On May 7th 2017 an article was published by The Express newspaper online with the headline,”Ménière’s disease sufferer: Getting my life back“
In the article a British Meniere’s sufferer explained mainly how her positive attitude has helped her.
The mind can be very powerful as we can see from a positive point of view in the placebo effect with many illnesses and conversely how stress, worry and anxiety can increase the symptoms of Meniere’s.
In the Express article Kelly Boyson described how the drugs given to her did not help and how she became like prisoner in her own home for eight months.
Kelly said, “I have left-side Méniere’s rather than in both ears so for me, the first indication is losing pressure in that ear, similar to when you’re landing in a plane. Next, I can’t hear anything and then tinnitus starts. By then, my head’s spinning, I’m feeling sick, I can’t stand up, my coordination goes and I lose control of my body.
I get about two minutes’ warning before the full attack occurs. There is nothing I can do to prevent it.
I just have to let it run its course, which can be up to three hours.
There is no cure for Ménière’s, just treatments you can try to ease symptoms. After my diagnosis, I was treated with steroid injections and in November 2015, I had a grommet placed in my ear to help reduce pressure. That worked for a while until it dropped out. But nothing’s worked particularly well so I don’t take medication now.
I’ve changed the way I eat, as a low-salt diet can help reduce the amount of attacks. I also take Salovum, which is concentrated egg yolk powder, to help reduce inflammation and it seems to be working. Although I still get tinnitus, I haven’t had a severe attack for months. It’s brilliant because I feel like I’m getting my life back on track.”
The use of Salovum and its partner product spc-flakes are made by a Swedish company. The claims are that it is a treatment for patients who suffer from various inflammatory conditions and are presumed to have a low amount of AF, therefore normalizing fluid flow.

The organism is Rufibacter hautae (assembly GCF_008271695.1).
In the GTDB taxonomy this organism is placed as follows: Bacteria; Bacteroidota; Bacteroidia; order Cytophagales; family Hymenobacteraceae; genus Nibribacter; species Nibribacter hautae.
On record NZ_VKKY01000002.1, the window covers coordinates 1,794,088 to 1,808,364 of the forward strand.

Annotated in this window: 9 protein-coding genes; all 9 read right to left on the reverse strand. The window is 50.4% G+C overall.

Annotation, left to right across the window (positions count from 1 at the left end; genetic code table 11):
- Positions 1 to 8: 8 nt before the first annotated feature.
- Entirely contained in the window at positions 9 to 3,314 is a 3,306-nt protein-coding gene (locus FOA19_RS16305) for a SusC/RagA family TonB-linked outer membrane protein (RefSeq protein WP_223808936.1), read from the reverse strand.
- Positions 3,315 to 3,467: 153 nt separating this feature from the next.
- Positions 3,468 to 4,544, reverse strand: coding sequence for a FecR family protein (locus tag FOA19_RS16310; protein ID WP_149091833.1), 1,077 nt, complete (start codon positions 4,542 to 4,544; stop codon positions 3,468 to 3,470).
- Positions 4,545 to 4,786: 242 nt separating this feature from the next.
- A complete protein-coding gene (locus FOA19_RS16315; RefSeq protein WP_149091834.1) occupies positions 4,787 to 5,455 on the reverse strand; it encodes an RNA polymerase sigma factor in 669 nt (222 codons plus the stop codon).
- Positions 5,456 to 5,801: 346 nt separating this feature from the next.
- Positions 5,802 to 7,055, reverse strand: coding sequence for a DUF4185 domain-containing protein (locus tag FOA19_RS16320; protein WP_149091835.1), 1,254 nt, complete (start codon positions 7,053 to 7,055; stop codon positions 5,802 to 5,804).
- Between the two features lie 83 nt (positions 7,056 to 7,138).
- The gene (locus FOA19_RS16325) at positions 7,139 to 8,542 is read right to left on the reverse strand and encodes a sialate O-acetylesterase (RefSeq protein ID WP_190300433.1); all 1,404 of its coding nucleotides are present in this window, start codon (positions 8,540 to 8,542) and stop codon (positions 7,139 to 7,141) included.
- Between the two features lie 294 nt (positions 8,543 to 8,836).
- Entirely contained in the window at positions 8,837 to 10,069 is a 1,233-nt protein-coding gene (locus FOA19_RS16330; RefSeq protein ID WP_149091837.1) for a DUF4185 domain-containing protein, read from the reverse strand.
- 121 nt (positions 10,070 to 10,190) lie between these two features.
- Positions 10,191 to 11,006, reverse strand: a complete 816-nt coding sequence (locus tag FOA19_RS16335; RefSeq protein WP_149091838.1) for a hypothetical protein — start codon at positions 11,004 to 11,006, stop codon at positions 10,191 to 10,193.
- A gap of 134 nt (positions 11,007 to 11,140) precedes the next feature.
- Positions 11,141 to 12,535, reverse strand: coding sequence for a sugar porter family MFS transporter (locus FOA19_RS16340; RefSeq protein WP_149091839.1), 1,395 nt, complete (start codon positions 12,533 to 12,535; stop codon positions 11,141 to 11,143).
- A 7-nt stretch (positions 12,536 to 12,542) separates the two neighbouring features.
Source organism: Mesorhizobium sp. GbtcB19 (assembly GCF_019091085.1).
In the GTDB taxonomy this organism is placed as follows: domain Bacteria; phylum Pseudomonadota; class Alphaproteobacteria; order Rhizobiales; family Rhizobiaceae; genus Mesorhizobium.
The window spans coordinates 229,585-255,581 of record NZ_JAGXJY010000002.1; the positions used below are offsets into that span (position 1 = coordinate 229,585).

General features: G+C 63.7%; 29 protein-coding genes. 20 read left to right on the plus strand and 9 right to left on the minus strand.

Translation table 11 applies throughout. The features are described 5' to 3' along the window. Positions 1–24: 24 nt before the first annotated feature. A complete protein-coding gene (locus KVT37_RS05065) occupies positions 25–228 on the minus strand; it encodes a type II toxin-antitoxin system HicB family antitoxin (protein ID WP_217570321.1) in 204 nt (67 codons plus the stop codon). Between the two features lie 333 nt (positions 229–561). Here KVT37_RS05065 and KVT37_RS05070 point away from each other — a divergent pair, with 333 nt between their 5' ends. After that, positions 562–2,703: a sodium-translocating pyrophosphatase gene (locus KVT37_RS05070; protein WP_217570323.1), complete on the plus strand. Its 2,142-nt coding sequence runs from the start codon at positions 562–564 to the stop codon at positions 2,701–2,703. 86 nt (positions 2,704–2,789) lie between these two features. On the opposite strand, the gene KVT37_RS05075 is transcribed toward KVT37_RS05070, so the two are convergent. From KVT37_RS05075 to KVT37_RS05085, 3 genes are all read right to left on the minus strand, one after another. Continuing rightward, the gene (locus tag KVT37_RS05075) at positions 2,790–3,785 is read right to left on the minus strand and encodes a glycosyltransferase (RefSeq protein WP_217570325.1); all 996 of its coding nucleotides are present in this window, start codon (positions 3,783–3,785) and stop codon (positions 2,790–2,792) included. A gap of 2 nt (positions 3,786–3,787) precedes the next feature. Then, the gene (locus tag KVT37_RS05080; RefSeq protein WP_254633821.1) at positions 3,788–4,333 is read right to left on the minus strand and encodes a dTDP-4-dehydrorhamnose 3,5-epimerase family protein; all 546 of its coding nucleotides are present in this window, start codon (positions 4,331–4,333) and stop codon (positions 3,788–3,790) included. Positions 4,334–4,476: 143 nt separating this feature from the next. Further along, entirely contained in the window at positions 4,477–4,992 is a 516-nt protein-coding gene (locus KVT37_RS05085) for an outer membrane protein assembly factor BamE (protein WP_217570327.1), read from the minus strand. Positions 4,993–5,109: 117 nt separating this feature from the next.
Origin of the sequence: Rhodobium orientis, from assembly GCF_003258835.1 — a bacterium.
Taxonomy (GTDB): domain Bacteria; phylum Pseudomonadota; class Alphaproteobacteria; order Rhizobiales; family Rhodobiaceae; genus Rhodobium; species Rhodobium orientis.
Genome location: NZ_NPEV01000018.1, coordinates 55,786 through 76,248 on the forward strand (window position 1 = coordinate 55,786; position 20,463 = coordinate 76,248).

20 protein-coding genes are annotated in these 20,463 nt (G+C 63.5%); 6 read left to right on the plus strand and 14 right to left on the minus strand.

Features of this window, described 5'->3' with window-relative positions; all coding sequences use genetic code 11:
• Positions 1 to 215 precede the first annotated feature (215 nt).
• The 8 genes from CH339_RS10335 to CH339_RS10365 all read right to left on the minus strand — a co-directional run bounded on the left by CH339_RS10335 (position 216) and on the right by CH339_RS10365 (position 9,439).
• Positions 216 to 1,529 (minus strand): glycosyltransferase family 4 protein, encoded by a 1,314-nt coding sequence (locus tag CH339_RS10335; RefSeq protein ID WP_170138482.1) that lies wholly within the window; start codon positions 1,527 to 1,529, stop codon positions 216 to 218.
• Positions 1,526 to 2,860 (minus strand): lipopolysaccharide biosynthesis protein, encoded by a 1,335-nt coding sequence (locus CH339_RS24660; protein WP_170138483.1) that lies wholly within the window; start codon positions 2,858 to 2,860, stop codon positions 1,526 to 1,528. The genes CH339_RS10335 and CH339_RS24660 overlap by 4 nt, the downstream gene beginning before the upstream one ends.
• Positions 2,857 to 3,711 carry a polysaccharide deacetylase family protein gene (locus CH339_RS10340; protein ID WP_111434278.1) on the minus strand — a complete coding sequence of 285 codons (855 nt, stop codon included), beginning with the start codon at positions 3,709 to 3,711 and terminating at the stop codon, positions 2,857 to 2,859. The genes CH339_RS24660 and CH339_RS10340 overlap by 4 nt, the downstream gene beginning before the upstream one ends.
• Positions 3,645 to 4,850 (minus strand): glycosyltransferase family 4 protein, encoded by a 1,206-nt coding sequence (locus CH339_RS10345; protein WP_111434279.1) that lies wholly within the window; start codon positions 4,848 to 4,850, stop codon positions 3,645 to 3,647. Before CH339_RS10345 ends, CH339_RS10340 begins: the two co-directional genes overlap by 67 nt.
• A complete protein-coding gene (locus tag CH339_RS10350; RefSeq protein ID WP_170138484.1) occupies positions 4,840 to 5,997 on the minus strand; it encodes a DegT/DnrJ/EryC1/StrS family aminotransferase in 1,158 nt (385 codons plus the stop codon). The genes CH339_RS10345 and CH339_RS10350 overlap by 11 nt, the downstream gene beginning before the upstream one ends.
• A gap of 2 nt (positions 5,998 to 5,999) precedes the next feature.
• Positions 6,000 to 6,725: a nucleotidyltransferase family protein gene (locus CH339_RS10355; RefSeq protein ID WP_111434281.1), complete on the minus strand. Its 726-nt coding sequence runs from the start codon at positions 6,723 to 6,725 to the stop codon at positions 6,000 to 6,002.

This is of clinical significance for Meniere’s, Vertigo and Migraine. It has also been shown to have an anti-inflammatory effect which was seen in studies of inflammatory bowel disease (IBD) like Colitis Ulcerosa and Crohn’s disease.
What is “AF” and why is this significant to the Meniere’s sufferer?
A 2010 clinical study published in Acta Otolaryngol and listed on PubMed.gov came to the conclusion:
“Intake of antisecretory factor (AF)-inducing SPC-flakes significantly reduced vertigoin patients suffering from Ménière’s disease (MD). The positive effect may be due to a modulation of the transport of water and ions in the endolymphatic space.”
Whenever I do research into any possible cause or solution for Meniere’s (and there are several of both: see here ) I always check how many of the emails I have received from sufferers over the past 13 years mention them. In this case only one email discussed SPC-Flakes. That said it is a very useful email. Howard who lives in Japan wrote this in 2015:
Dear Menieres Help.com,
My main complaint now with Menieres is distorted visual signals. Damaged oculomotor reflex due to distension of the inner ear labryinth by endolymphatic hydrops. Oscillopsia. Dizziness when I move the head. Visual objects move to the right when I move the head to the left.
At first I thought that the previous attacks of rotational vertigo had depleted the population of vestibular hair cells to the point where I am no longer able to regain a proper oculomotor reflex. But since I sometimes seem to have some degree of improvement, and then I lose it again, this cannot be a permanent cellular defecit. I think it is better explained by a fluctuating endolymphatic volume.
It would appear that the No. 1 thing to do to prevent total loss of vestibular function when “burnout” eventually comes along, i.e., to prevent total destruction of the membranous labyrinth due to swelling of the canals, is to collapse the labyrinth back to its normal size and shape by doing either one, or both, of 2 things.